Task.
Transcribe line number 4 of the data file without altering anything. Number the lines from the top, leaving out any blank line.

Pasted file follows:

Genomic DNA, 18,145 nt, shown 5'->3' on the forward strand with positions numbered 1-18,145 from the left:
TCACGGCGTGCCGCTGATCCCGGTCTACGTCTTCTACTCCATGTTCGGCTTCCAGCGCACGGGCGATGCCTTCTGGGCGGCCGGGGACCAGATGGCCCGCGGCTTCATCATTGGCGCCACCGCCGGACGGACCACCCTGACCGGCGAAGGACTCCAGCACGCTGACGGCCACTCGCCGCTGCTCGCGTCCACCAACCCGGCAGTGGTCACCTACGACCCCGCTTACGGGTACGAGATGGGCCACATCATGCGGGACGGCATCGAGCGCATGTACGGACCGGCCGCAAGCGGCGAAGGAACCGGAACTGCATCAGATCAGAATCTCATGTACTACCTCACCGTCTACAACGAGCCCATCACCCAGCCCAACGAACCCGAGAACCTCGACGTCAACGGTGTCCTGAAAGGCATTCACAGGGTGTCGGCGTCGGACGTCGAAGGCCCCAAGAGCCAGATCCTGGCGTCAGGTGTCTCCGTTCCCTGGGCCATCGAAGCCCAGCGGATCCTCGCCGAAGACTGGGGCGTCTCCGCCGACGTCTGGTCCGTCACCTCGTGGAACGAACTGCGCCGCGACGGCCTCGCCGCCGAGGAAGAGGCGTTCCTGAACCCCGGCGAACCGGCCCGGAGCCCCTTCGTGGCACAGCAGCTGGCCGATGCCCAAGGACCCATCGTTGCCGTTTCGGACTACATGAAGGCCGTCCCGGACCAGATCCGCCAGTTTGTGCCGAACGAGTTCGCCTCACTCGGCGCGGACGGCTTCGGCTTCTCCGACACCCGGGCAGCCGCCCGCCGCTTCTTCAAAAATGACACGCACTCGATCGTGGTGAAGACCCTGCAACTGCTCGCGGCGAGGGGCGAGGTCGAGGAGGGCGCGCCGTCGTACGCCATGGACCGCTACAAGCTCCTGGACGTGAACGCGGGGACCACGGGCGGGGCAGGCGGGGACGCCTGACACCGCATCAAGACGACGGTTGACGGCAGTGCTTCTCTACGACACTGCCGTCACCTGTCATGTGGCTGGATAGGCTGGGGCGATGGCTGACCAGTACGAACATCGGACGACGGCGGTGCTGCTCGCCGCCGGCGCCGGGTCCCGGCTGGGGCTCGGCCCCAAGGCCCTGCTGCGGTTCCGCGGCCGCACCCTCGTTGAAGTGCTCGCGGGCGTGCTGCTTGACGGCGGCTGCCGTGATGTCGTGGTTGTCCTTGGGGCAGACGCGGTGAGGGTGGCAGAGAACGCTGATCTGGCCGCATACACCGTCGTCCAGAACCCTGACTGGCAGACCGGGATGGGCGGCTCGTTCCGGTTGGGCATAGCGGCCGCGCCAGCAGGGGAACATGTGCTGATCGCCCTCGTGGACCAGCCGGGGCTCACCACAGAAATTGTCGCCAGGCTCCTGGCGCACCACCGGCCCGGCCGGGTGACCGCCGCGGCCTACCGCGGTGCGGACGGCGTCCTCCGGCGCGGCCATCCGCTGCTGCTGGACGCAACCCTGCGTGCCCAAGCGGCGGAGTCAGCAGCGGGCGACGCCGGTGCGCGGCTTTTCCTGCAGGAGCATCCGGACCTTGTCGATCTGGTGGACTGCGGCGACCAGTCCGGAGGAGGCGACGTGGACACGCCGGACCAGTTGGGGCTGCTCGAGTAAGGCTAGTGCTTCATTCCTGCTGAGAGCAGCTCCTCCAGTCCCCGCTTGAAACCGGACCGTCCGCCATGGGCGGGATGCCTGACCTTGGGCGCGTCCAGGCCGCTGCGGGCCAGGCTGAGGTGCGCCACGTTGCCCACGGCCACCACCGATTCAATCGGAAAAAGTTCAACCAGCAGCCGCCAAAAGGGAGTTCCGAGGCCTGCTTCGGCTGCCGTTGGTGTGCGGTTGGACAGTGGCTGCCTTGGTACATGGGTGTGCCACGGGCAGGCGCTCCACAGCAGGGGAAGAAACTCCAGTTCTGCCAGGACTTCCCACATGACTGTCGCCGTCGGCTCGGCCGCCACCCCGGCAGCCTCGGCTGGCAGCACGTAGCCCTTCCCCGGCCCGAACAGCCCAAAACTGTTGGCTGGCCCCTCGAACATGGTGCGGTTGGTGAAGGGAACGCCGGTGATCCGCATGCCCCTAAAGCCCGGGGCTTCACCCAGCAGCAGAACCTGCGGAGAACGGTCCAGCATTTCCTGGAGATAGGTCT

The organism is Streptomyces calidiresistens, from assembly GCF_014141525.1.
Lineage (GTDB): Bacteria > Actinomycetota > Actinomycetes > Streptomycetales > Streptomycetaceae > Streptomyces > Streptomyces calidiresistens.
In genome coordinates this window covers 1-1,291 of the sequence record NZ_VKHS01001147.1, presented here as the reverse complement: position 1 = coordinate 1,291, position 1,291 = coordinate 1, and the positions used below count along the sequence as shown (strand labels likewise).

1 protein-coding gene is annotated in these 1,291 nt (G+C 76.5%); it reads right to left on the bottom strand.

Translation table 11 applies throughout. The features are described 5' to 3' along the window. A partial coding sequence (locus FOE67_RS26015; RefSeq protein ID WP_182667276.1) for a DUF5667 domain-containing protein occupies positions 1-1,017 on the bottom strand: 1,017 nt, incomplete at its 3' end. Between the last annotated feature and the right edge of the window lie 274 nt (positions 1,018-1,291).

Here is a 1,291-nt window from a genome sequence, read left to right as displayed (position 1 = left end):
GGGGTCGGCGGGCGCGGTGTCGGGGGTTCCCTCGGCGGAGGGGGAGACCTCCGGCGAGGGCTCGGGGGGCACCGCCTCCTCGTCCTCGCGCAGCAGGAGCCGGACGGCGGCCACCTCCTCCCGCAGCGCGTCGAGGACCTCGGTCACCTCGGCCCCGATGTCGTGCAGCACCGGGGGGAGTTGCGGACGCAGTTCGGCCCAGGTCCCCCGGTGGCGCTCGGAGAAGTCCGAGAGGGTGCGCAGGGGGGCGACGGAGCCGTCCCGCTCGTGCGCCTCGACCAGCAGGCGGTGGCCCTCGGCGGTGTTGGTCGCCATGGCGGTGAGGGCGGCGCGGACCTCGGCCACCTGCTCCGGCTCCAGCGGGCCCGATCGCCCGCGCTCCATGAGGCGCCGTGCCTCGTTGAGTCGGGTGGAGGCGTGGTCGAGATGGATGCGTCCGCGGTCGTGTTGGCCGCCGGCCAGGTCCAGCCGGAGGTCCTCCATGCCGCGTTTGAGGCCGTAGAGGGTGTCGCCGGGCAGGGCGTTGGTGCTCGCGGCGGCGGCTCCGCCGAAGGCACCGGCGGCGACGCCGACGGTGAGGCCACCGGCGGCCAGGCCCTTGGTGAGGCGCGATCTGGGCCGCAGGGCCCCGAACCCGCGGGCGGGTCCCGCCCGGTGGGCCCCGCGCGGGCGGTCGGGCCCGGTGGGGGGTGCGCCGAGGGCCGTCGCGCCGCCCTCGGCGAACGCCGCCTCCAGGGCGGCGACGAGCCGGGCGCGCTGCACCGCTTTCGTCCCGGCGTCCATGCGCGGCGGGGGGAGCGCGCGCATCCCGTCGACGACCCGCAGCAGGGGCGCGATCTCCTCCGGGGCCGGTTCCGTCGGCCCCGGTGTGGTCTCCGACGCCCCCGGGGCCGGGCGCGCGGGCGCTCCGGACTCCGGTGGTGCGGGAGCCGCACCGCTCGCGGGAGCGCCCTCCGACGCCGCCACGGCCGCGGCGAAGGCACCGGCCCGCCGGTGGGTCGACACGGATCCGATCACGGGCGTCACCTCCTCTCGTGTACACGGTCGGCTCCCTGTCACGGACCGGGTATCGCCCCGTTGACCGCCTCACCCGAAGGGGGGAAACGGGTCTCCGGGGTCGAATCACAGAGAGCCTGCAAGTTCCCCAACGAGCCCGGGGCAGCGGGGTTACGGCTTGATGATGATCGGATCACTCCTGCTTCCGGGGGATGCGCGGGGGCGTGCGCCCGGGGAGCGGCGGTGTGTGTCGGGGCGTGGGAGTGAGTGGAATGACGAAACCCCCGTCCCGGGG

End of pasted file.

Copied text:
Lineage (GTDB): Bacteria > Actinomycetota > Actinomycetes > Streptomycetales > Streptomycetaceae > Streptomyces > Streptomyces calidiresistens.